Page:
Controversial academy and principal praised by inspectors
PUBLISHED: 12:56 19 July 2019 | UPDATED: 12:56 19 July 2019
A notoriously strict Norfolk school has impressed Ofsted on its first inspection.
Leaders at Great Yarmouth Charter Academy were said to have "successfully established a culture where there are high expectations" around behaviour and learning and that most students, including those who are disadvantaged or have special educational needs, made good progress.
The school, run by the Inspiration Trust, was judged to be good in all areas following the inspection on July 2 and 3.
It became an academy in 2017, with Barry Smith brought in as principal, after receiving some of the lowest GCSE results in the county.
In response to the Ofsted report, Mr Smith said: "The relationships, the warmth, the focus, the humour, kids' growing confidence, staff loving their work there's so much that's exceptional about Charter. Visit! It's a very special place."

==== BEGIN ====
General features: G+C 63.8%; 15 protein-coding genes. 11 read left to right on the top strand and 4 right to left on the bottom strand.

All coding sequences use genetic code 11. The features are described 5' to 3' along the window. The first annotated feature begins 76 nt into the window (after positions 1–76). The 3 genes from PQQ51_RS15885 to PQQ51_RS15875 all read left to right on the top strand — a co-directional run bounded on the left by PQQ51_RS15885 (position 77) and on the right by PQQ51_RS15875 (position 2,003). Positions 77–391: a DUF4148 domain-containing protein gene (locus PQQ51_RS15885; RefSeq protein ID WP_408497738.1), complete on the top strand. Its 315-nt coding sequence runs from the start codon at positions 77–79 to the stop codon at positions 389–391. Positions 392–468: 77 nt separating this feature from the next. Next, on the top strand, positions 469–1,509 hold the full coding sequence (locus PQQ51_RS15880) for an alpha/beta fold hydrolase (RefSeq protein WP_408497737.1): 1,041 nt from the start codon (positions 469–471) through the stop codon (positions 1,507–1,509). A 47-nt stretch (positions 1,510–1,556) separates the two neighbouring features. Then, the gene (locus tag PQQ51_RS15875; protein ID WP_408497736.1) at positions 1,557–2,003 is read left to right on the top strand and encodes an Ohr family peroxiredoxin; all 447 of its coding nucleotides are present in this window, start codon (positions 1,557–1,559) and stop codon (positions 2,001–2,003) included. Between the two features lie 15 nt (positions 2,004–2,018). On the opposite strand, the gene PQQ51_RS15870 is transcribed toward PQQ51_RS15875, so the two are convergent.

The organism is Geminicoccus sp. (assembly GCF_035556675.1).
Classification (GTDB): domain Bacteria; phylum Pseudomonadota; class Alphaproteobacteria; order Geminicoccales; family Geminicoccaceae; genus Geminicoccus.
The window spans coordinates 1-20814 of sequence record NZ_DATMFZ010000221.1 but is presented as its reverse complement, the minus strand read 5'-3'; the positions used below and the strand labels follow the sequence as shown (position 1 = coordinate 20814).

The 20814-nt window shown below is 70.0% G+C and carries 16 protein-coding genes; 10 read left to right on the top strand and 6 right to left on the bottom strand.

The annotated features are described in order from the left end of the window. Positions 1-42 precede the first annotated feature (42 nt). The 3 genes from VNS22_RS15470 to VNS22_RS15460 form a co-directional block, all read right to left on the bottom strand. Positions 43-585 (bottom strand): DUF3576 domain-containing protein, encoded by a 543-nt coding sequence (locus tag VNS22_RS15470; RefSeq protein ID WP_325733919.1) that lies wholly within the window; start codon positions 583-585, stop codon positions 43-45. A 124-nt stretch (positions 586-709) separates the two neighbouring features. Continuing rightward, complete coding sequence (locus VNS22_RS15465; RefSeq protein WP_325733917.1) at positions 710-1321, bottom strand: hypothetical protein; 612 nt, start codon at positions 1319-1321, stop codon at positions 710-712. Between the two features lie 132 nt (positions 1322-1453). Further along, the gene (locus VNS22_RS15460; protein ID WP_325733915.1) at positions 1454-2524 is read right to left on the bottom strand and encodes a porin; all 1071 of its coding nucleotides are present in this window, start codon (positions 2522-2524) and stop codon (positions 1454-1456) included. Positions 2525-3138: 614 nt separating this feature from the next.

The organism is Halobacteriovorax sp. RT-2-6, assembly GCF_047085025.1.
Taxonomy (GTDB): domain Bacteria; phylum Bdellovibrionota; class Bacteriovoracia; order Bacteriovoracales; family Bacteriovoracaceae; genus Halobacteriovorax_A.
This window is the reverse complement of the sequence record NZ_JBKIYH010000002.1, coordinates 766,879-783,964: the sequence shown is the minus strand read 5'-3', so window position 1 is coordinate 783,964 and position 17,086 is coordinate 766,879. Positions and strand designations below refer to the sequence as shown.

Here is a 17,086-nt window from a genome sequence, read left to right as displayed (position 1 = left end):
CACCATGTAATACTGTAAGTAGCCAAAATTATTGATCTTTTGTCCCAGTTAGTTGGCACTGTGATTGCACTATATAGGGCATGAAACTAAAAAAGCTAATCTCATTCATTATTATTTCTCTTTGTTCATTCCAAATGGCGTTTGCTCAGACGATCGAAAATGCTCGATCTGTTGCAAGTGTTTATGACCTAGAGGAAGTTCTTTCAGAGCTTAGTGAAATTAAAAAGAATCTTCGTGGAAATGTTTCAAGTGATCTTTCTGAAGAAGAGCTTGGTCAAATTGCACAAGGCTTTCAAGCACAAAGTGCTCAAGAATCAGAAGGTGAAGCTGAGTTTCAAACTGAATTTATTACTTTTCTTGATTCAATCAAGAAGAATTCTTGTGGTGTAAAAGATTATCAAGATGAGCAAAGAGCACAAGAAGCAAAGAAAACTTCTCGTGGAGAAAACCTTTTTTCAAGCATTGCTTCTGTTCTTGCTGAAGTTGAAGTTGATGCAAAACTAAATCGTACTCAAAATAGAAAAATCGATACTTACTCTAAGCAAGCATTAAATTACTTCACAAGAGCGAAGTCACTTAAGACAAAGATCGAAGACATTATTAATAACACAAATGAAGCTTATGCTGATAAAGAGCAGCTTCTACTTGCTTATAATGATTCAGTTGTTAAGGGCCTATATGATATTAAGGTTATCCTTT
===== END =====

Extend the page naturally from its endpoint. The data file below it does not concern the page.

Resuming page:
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Inspectors praised Mr Smith's decisive actions to improve behaviour and attitudes to learning, saying that staff, pupils and the very large majority of parents believed that both had improved as a result.
But the stricter policies which came with him have ruffled the community. In February this year a year 11 pupil was told his "meet me at McDonald's" haircut was unsuitable for school and put in isolation, while members of the school's uniform supplier in Great Yarmouth were called out to check the length of girls' skirts in October 2018.
Last July it was reported that 81 pupils had left Charter Academy since the beginning of the 2017/18 academic year, with some parents concerned about the new stricter policies - but the trust stressed that 70 pupils had joined the school over the same period.
The Ofsted report said the Inspiration Trust and governors had explored reasons why pupils had left the school, acknowledging that reasons for actions had not always been communicated clearly. "Consequently, a small minority of parents have had concerns about the school's provision for some pupils' learning and managing their behaviour."
Behaviour was still considered a problem among a small number of pupils, which led them to be excluded or removed from lessons too often. The report said the number of exclusions is still too high, although it is reducing and permanent exclusions have been used appropriately.
Inspectors also noted a marked improvement in attendance, although it still remains below the national average.